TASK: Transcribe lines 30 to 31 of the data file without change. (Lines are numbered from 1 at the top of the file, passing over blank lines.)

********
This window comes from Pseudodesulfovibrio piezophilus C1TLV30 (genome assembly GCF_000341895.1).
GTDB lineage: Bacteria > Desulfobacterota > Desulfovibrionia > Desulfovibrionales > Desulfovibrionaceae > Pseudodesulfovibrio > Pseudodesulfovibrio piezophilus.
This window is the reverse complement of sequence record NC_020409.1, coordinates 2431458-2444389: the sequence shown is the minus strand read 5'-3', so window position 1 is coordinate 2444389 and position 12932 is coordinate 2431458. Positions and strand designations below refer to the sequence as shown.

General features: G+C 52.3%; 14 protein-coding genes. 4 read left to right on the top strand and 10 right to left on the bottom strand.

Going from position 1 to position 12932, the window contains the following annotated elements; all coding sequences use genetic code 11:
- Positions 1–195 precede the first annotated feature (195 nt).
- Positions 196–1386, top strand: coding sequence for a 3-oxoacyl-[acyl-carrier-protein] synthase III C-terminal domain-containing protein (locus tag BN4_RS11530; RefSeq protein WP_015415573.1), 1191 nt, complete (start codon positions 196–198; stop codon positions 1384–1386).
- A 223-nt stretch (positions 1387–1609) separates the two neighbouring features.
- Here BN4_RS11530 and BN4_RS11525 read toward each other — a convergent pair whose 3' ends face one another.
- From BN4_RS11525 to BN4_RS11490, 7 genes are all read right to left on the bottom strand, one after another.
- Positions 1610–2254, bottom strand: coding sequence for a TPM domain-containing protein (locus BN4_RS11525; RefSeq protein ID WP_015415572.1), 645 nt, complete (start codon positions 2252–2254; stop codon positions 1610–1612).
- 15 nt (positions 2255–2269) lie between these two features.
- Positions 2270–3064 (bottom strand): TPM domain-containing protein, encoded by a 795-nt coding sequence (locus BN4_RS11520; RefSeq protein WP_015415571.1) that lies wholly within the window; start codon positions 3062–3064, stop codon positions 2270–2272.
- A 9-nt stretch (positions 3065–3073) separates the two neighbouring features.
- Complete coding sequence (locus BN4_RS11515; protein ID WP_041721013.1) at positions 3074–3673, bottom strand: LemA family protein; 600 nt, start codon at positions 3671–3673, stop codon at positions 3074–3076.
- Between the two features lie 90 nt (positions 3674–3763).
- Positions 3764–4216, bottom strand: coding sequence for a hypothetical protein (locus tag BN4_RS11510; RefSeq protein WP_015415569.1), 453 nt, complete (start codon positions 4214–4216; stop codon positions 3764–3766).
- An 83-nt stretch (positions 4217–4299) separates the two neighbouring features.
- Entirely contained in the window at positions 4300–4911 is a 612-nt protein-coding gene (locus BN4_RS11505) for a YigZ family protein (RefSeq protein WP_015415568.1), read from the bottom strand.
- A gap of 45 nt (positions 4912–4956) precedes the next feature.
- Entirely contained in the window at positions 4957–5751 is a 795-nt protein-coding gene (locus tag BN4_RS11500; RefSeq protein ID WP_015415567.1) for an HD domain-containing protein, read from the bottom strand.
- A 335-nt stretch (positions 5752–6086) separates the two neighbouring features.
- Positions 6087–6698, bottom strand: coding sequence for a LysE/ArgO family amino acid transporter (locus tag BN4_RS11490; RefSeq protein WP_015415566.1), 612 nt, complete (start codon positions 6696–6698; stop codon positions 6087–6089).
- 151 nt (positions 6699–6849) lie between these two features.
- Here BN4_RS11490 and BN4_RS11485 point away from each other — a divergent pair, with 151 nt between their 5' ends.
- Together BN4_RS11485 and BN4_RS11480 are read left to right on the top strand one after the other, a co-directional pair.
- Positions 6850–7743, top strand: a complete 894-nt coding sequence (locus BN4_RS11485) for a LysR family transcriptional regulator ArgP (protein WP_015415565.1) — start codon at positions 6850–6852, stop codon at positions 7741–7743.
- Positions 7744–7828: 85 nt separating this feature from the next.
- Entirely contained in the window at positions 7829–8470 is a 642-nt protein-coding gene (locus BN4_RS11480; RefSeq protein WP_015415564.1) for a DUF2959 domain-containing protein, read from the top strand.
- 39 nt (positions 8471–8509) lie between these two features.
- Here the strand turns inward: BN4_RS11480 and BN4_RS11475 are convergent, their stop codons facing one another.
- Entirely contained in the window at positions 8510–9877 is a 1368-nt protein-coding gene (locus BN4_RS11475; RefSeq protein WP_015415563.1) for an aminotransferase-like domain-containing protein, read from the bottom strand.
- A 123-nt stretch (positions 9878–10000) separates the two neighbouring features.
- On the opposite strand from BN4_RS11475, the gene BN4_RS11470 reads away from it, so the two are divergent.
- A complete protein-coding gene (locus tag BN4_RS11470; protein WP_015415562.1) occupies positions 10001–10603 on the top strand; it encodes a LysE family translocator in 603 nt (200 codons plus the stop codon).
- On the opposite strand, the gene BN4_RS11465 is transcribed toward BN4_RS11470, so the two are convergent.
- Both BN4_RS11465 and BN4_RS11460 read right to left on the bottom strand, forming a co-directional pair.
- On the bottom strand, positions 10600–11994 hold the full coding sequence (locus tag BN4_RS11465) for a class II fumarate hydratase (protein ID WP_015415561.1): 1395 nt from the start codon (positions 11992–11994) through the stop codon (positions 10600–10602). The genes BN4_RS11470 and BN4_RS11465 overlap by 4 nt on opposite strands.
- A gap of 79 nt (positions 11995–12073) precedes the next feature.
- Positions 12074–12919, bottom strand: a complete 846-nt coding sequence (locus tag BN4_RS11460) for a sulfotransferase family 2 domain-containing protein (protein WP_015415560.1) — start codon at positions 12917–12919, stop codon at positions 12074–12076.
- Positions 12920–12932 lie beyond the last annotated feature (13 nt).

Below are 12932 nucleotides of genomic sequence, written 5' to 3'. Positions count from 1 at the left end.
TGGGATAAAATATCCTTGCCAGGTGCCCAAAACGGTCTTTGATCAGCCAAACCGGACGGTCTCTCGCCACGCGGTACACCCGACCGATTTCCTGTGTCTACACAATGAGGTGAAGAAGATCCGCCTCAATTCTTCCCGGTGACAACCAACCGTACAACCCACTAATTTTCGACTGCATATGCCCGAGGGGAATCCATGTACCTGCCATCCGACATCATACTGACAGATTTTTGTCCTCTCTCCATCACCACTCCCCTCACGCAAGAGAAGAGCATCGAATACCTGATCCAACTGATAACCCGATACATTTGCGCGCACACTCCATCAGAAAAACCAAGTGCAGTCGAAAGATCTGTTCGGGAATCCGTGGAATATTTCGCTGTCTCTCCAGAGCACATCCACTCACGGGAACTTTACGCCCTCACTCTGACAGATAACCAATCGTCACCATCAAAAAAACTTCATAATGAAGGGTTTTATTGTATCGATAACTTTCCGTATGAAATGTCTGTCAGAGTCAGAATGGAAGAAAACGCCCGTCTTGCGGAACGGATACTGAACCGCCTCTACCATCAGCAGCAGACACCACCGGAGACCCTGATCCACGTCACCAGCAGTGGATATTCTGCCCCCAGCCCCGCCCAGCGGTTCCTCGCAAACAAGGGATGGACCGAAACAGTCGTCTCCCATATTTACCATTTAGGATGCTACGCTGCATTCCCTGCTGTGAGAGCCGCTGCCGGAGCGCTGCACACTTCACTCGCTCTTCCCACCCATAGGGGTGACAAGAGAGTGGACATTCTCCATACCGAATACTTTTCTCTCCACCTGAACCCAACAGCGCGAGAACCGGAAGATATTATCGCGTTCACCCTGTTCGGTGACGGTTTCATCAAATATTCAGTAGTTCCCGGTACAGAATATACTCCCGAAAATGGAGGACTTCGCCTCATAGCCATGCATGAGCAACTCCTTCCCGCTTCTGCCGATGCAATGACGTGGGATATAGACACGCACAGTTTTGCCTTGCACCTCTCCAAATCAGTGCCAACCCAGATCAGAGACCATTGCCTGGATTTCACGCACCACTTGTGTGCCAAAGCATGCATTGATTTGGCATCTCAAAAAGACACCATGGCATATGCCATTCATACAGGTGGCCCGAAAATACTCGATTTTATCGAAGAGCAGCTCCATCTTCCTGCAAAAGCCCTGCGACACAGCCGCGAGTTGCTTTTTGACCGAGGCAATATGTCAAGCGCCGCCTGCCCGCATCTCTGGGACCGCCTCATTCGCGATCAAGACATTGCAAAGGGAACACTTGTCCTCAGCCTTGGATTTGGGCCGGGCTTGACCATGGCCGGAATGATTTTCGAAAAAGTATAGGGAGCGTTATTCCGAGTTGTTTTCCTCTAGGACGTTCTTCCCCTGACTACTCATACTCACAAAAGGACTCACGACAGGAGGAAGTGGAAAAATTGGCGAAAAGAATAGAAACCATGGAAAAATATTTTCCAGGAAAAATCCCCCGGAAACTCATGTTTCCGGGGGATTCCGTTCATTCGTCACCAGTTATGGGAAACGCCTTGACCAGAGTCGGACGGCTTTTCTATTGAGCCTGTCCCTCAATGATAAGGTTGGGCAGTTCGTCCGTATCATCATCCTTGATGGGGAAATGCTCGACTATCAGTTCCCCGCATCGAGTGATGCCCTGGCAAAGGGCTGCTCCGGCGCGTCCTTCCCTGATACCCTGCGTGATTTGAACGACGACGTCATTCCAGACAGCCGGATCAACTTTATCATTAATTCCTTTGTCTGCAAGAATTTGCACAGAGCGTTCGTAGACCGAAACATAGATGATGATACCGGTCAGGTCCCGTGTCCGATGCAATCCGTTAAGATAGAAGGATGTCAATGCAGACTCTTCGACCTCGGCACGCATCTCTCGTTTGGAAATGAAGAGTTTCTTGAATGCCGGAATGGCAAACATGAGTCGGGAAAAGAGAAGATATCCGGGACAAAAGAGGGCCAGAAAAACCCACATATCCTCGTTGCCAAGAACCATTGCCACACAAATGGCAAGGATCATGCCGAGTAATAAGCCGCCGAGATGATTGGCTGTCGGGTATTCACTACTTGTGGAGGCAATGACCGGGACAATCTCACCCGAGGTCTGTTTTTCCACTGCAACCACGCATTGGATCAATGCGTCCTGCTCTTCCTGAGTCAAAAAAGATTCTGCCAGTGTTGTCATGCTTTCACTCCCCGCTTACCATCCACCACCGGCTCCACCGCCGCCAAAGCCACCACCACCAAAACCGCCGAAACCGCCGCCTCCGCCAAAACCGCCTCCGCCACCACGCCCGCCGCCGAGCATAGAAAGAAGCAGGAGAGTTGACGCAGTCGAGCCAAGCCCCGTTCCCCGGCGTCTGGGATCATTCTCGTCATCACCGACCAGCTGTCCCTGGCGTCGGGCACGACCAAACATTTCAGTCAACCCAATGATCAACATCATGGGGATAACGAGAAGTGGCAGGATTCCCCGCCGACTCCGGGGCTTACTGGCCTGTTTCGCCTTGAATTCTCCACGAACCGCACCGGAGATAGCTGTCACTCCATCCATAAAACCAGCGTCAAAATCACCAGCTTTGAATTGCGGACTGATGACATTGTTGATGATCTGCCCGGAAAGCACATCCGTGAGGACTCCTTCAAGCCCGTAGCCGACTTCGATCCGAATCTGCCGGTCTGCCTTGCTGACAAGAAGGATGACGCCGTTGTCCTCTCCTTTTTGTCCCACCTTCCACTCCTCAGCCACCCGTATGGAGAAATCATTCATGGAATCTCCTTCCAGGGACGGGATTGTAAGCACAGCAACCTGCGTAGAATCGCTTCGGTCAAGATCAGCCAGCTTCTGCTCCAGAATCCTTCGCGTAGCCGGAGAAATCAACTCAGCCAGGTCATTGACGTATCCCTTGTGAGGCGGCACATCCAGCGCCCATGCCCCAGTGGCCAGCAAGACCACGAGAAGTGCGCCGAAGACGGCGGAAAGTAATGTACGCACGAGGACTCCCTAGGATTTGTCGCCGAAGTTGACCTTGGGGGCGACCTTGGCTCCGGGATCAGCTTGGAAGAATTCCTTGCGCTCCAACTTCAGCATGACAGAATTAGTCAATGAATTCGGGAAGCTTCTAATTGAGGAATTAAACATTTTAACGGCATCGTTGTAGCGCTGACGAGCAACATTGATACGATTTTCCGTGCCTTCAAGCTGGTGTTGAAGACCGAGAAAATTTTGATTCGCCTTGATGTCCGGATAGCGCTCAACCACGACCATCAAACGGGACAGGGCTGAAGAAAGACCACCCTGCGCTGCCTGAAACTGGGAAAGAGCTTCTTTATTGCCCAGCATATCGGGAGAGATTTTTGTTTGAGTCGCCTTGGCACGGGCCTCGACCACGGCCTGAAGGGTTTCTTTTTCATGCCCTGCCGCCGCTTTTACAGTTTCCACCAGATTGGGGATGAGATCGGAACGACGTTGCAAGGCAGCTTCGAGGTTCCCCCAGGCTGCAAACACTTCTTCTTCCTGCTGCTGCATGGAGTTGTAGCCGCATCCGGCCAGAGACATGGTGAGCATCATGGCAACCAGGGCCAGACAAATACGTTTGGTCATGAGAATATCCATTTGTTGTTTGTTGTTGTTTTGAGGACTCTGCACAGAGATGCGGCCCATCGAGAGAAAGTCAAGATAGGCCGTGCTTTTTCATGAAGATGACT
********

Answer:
- 39 nt (positions 8471–8509) lie between these two features.
- Here the strand turns inward: BN4_RS11480 and BN4_RS11475 are convergent, their stop codons facing one another.